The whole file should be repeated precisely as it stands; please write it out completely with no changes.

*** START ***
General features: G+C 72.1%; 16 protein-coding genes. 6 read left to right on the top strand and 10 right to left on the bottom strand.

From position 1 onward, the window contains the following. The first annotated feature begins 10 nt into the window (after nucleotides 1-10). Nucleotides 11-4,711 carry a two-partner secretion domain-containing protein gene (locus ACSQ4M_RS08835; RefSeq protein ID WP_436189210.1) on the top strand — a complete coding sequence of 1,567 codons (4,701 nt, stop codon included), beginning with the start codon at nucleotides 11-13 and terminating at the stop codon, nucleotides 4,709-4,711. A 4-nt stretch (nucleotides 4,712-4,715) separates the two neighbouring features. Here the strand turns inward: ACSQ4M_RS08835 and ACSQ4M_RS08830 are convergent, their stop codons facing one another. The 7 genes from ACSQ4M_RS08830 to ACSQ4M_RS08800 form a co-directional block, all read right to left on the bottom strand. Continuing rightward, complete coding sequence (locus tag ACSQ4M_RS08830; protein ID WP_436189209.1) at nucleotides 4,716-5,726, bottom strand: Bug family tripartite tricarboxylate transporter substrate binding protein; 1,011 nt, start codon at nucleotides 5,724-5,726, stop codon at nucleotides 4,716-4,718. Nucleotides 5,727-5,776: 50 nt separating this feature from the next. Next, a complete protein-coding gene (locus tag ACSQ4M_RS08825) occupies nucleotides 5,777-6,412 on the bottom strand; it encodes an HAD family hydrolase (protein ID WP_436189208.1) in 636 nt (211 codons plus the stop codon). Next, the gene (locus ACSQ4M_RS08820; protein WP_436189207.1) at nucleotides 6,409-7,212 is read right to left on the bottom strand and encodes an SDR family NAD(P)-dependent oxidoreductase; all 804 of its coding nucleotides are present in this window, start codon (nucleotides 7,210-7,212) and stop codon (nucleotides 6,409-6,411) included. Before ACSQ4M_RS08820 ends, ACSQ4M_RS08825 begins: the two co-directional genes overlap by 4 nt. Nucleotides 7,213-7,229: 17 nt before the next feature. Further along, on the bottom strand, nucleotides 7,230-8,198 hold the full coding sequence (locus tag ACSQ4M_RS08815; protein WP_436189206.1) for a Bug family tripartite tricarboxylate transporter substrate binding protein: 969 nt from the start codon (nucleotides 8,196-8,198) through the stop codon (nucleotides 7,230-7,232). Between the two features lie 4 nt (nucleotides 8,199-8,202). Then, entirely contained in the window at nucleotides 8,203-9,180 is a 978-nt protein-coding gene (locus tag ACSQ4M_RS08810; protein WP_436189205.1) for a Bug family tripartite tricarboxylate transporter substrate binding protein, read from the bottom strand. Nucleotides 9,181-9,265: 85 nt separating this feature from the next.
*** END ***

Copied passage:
General features: G+C 72.1%; 16 protein-coding genes. 6 read left to right on the top strand and 10 right to left on the bottom strand.

From position 1 onward, the window contains the following. The first annotated feature begins 10 nt into the window (after nucleotides 1-10). Nucleotides 11-4,711 carry a two-partner secretion domain-containing protein gene (locus ACSQ4M_RS08835; RefSeq protein ID WP_436189210.1) on the top strand — a complete coding sequence of 1,567 codons (4,701 nt, stop codon included), beginning with the start codon at nucleotides 11-13 and terminating at the stop codon, nucleotides 4,709-4,711. A 4-nt stretch (nucleotides 4,712-4,715) separates the two neighbouring features. Here the strand turns inward: ACSQ4M_RS08835 and ACSQ4M_RS08830 are convergent, their stop codons facing one another. The 7 genes from ACSQ4M_RS08830 to ACSQ4M_RS08800 form a co-directional block, all read right to left on the bottom strand. Continuing rightward, complete coding sequence (locus tag ACSQ4M_RS08830; protein ID WP_436189209.1) at nucleotides 4,716-5,726, bottom strand: Bug family tripartite tricarboxylate transporter substrate binding protein; 1,011 nt, start codon at nucleotides 5,724-5,726, stop codon at nucleotides 4,716-4,718. Nucleotides 5,727-5,776: 50 nt separating this feature from the next. Next, a complete protein-coding gene (locus tag ACSQ4M_RS08825) occupies nucleotides 5,777-6,412 on the bottom strand; it encodes an HAD family hydrolase (protein ID WP_436189208.1) in 636 nt (211 codons plus the stop codon). Next, the gene (locus ACSQ4M_RS08820; protein WP_436189207.1) at nucleotides 6,409-7,212 is read right to left on the bottom strand and encodes an SDR family NAD(P)-dependent oxidoreductase; all 804 of its coding nucleotides are present in this window, start codon (nucleotides 7,210-7,212) and stop codon (nucleotides 6,409-6,411) included. Before ACSQ4M_RS08820 ends, ACSQ4M_RS08825 begins: the two co-directional genes overlap by 4 nt. Nucleotides 7,213-7,229: 17 nt before the next feature. Further along, on the bottom strand, nucleotides 7,230-8,198 hold the full coding sequence (locus tag ACSQ4M_RS08815; protein WP_436189206.1) for a Bug family tripartite tricarboxylate transporter substrate binding protein: 969 nt from the start codon (nucleotides 8,196-8,198) through the stop codon (nucleotides 7,230-7,232). Between the two features lie 4 nt (nucleotides 8,199-8,202). Then, entirely contained in the window at nucleotides 8,203-9,180 is a 978-nt protein-coding gene (locus tag ACSQ4M_RS08810; protein WP_436189205.1) for a Bug family tripartite tricarboxylate transporter substrate binding protein, read from the bottom strand. Nucleotides 9,181-9,265: 85 nt separating this feature from the next.